The average size of Catholic families in the West may be a key overlooked factor in the "Catholic Child Abuse" scandal.
Consider the following parable.
Circa 1880 in the old country - With 10 children, and another on the way, Ma and Pa Kennedy might have not have thought too much of Father O'Brien's keen interest in their Pádraig.
A vocation for the priesthood seemed "right enough" for their effete, quiet boy.
Fast forward 100 years to 1980 and a new generation of Kennedy's living in the new world. Young Patrick has just been picked up by Dr Mary Kennedy from server practice at Church. They are driving to piano lessons when Patrick bursts into tears. He informs his Mother that the priest...
"...messed with my weener"...
... Mum, and later Dad, the other Dr Kennedy, react with volcanic rage at the news from their only child.
Twee - but you get the point.
The church has likely attracted a significant (if not relatively constant) fraction of child rapists to its seminaries over the last millenia or so.
The change the church may not have foreseen was how declining birth rates in developed countries (e.g the US and more lately Ireland), and the complementary rise in parental input per child within families, would have impacted the tolerance of parents for priestly shenanigians.
It sounds callous to suggest that poor parents with large families value individual children less over more wealthy parents with smaller numbers of children. However, this is basic population ecology as observed in natural sytems. A shift in breeding strategy to increased parental investment vs fecundity is rewarded typically in more stable environments.
Moreover, the distress a parent registers in response to a threat to its youngster will vary in proportion to the amount of energy it has expended in rearing that individual. So, a large amount of input energy from a parent will invoke a more intense and determined effort to defend their offspring.
The church is big - but she may be no match for the drive for Mother Nature to protect her (genetic) investment in the future.
The manner in which the Catholic Heirarchy has been blindsided is an interesting reminder of a longstanding vulnerability. The refractoriness of the institution to the mills of God - to the grinding pace of change over time. A past example is the the overturning of a philosophical worldview from the Middle ages rooted in Plato, Augustine amd Aquinas by emergence of modern science from the rennaissance onwards.
The church almost takes pride in its unwillingness to adapt to such processes. Now they have been caught in the confluence of the sexual revolution and overweening parents. The response of the leadership has been inept so far. Judging from the tenor of their utterances, they appear neither to have grasped the depth of the forces at work here or how just deadly serious this problem could be for them. Whether they realise it or not yet this crisis will change them.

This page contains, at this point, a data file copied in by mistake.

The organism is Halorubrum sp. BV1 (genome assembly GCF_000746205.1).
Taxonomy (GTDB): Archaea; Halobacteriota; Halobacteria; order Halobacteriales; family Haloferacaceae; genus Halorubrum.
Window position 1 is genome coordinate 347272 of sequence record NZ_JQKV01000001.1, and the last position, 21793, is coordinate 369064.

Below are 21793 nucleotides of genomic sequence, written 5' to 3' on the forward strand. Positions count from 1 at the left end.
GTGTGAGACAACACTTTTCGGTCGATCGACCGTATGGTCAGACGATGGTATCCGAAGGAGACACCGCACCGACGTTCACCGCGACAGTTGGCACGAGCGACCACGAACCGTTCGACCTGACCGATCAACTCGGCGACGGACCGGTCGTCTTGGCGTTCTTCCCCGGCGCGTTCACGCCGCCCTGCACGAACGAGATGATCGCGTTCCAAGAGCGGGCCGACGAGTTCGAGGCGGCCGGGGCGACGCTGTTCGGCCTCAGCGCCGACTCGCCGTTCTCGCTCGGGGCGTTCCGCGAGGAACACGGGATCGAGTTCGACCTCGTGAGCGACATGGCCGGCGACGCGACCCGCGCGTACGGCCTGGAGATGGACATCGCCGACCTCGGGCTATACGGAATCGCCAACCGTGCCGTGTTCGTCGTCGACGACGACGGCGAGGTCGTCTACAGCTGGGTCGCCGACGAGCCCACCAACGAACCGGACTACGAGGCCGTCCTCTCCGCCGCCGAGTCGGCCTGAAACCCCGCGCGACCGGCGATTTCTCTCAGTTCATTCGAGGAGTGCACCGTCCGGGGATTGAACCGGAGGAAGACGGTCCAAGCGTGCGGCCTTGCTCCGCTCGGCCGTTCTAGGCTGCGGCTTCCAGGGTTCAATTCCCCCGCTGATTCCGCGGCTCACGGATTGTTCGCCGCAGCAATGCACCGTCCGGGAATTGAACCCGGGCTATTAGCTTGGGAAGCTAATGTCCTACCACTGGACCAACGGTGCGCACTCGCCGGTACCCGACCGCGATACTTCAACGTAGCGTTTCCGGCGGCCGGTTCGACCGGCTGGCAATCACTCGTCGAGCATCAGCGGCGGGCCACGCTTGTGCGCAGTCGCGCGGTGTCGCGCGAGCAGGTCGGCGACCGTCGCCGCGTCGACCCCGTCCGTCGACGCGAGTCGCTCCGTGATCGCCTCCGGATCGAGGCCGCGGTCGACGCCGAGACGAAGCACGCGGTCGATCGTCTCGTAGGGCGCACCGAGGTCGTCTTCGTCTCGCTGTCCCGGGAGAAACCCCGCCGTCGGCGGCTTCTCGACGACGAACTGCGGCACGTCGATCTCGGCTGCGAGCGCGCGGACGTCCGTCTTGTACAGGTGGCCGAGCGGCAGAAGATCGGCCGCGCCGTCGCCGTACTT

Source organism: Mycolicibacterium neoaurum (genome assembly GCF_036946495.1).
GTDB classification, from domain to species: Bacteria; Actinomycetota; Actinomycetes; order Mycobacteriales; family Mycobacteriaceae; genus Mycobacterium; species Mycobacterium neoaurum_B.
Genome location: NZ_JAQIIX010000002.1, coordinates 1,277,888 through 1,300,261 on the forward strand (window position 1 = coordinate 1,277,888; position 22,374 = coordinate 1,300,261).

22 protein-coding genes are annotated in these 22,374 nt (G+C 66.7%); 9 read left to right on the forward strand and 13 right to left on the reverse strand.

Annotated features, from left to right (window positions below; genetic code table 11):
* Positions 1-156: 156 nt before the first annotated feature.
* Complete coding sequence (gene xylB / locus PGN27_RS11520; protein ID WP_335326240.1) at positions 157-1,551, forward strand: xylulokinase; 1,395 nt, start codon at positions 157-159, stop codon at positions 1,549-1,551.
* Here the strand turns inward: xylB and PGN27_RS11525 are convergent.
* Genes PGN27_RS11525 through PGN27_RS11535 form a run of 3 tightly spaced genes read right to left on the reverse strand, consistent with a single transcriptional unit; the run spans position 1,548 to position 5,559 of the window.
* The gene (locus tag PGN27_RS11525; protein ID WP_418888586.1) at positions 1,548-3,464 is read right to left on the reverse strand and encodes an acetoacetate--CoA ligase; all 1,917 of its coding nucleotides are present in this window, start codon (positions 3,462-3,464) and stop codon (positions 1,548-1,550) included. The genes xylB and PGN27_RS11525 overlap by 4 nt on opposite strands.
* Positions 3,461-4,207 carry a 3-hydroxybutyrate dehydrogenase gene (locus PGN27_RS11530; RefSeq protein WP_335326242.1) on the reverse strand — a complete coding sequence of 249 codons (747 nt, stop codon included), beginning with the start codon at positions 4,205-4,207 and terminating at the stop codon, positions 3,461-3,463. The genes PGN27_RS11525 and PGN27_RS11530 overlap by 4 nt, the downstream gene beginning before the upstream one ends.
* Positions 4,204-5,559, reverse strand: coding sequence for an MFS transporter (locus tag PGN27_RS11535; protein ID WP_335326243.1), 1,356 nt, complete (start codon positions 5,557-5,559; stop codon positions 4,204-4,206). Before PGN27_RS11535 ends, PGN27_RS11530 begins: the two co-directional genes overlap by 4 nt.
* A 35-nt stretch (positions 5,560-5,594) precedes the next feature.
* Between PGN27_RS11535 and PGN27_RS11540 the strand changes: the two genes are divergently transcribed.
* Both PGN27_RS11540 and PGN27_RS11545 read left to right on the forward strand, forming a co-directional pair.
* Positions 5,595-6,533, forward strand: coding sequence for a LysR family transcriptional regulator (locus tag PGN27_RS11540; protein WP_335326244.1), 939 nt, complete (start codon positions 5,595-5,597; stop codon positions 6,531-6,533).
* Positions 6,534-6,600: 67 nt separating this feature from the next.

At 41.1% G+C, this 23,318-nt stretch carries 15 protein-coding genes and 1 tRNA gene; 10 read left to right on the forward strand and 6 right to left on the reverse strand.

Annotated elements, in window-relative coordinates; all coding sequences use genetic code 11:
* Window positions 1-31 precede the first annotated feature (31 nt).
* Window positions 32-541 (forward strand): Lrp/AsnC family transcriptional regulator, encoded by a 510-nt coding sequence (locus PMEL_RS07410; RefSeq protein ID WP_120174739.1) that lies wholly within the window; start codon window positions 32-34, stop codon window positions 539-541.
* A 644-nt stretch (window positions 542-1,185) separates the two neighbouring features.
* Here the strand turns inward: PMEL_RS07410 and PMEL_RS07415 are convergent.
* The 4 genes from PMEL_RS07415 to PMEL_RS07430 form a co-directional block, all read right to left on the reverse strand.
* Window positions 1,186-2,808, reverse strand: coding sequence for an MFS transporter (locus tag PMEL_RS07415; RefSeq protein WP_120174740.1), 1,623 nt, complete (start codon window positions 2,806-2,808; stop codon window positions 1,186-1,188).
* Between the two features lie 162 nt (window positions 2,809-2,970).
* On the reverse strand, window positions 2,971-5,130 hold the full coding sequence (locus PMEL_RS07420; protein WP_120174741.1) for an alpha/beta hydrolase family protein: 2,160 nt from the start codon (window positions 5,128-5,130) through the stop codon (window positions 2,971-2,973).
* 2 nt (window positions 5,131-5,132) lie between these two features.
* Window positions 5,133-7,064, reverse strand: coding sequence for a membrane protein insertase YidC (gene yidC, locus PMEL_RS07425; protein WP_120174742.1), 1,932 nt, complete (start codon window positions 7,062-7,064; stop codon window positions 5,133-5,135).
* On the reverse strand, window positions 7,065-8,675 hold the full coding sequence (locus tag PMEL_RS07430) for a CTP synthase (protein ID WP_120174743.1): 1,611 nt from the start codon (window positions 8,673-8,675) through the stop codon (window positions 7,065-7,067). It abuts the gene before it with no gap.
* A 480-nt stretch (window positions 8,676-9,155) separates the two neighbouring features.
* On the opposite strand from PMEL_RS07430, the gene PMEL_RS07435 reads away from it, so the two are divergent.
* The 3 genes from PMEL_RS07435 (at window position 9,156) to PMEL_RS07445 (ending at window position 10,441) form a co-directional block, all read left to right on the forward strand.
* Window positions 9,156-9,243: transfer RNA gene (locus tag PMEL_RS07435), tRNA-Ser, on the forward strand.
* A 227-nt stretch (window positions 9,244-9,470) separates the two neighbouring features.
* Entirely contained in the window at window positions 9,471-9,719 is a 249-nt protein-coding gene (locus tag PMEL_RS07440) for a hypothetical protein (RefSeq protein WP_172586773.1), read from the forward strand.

The church appears to recognize the problem. At one very fundamental level it is a numbers game. The church may not be able to completely exclude potential child rapists from its recruitment pool, but it might reduce their frequency to levels comparable to other organizations that work with children in developed countries.
The most discussed approach has been the decision of the Catholic heirachy to "exclude homosexuals" from entering seminaries. Their logic appears to based on the data indicating that an overweight number of the victims are boys. But is it reasonable to assume that because a given candidate is sexually attracted to adult males that they will be attracted to male juveniles ? Probably not.
At the very least, this approach is likely to be inefficient. Worst of all, there is a chance that it may increase the frequency of potential child abusers recruited - by benefiting psychopathic liers over gay men of good conscience and character.
In the US, another tack has been to increase the frequency of priests from the third world (e.g., from Africa or South America) from more traditional cultures. This seems an approach that may work to some degree for a variety of reasons.
On the other hand, the church appears to be determined to cut itself off from the most straightforward and humane answer to the problem. This would be to increase the frequency of married priests of either gender in its ranks.
If these married heterosexual priests have children themselves all the better. Indeed, one foresees that having such priests will not only reduce the frequency of pederasts, but the introduction of a heterosexual constituency experienced in child-rearing will also increase the effectiveness of policing unacceptable behavior in the ranks.
Alternately, the church could do what it has frequently done when faced to serious challenges to its authority and modus operandi. Wait it out for a few centuries (e.g. see case of Galileo). With the "fossil fuel bubble" drawing to an end (e.g., see essays below), chances are that living standards for most of us will be dropping shortly for a considerable period of time.
Other Essays and Articles by Tom Therramus
1. Volatility in the Price of Oil since Hubbert's Peak and Investment Risk
2. Was Volatility in the Price of Oil a Cause of the 2008 Financial Crisis?
3. Oil Caused Recession, Not Wall Street